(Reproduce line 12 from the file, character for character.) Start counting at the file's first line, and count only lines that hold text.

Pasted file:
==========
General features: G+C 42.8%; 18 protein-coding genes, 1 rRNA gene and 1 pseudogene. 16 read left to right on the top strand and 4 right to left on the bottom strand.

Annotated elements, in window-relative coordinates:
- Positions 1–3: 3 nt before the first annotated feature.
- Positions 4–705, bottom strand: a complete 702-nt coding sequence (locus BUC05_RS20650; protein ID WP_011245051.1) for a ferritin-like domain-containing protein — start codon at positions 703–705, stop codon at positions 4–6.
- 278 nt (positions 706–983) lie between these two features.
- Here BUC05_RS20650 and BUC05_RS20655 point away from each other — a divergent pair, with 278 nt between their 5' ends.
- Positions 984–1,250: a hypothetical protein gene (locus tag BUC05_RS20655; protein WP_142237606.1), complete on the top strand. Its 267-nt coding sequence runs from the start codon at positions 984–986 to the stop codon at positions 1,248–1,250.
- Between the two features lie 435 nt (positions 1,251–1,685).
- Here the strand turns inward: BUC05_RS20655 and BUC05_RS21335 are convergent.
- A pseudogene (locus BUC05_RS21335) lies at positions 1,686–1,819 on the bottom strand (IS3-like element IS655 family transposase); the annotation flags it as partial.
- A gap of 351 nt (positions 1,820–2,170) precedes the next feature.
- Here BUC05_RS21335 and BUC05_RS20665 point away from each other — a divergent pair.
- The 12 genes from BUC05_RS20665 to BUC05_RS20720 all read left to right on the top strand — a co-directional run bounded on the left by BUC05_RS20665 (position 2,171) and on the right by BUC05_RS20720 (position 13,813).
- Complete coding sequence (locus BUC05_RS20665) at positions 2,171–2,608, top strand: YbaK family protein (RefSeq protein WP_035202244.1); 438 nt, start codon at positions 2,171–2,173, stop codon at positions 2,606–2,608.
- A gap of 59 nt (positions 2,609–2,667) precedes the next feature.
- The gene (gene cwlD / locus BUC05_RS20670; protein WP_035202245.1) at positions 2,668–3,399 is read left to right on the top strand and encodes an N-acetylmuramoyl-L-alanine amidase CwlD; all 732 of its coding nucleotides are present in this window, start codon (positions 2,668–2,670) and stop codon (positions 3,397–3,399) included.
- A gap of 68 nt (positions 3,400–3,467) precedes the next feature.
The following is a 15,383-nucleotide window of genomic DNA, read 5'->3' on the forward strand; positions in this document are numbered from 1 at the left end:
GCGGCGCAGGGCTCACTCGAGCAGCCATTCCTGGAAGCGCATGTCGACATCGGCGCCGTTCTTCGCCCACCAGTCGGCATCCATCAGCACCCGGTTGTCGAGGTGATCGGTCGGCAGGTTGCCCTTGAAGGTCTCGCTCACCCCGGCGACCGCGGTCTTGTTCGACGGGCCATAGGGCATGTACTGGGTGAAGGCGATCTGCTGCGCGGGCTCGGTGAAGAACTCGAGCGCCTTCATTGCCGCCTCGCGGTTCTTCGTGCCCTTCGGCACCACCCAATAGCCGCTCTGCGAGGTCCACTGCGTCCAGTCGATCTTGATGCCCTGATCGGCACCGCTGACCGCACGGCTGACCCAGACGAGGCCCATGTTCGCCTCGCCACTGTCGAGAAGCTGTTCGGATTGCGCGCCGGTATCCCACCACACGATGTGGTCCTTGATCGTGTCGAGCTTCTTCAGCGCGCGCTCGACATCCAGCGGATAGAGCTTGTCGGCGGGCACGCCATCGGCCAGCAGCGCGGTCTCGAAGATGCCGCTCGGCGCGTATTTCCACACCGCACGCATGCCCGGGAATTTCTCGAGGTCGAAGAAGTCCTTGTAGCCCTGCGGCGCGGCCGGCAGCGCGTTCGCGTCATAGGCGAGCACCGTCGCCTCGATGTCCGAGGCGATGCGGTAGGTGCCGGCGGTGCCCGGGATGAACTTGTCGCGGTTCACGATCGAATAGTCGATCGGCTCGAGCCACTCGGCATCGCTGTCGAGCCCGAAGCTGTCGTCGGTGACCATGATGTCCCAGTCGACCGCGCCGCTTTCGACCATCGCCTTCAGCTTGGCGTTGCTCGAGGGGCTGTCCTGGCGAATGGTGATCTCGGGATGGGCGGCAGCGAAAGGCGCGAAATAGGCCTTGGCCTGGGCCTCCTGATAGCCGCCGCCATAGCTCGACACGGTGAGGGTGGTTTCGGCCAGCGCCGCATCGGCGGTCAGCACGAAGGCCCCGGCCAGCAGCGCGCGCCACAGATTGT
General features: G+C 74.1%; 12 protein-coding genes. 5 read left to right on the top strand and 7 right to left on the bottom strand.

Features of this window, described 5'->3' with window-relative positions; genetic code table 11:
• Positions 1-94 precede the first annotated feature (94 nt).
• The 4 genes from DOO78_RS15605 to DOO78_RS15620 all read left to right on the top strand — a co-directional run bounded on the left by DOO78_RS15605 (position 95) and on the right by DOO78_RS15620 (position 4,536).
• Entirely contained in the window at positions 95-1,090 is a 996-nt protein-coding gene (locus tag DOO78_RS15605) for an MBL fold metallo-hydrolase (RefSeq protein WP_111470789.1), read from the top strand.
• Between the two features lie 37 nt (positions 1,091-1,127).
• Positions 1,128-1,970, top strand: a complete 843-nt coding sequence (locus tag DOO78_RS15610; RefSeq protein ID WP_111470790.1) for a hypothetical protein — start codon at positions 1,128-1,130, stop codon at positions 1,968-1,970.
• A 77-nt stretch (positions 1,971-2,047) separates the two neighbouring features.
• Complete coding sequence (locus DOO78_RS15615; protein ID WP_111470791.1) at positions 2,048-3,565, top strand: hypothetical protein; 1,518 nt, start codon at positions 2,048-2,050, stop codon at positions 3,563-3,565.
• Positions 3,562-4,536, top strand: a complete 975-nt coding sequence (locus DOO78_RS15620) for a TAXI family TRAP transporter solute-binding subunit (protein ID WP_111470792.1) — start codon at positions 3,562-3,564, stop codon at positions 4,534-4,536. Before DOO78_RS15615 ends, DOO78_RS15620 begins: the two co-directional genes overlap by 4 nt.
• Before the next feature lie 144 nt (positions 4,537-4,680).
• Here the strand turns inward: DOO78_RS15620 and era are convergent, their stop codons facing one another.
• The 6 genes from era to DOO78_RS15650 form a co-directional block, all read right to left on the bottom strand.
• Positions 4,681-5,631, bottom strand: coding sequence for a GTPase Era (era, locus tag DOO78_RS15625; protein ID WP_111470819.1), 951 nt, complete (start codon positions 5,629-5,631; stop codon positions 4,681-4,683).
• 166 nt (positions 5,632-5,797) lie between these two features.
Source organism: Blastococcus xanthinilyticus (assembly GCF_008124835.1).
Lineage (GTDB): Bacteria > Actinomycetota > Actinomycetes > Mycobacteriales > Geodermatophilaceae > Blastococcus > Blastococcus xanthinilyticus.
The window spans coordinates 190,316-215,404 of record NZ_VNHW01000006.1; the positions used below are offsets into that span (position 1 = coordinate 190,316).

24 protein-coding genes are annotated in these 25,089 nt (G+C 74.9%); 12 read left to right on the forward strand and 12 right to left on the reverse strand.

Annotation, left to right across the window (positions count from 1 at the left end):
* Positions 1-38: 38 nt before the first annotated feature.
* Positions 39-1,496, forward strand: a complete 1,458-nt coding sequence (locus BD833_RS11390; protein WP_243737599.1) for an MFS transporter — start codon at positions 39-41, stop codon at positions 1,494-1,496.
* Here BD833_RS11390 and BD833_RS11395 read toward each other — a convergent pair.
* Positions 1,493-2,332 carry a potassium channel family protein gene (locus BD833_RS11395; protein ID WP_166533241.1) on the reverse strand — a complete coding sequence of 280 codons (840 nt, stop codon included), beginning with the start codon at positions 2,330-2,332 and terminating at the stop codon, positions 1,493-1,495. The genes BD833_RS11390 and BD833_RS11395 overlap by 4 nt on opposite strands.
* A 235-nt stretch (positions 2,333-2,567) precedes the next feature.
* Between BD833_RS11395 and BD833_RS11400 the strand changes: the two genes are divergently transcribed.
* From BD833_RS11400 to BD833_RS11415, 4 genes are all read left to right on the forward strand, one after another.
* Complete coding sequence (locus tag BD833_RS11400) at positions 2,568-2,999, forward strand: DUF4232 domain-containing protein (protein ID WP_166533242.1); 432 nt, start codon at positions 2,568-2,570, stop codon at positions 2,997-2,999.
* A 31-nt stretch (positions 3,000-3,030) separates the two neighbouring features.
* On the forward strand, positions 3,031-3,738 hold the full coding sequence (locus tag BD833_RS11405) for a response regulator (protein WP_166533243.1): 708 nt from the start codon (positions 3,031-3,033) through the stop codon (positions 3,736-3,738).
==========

- Here BUC05_RS21335 and BUC05_RS20665 point away from each other — a divergent pair.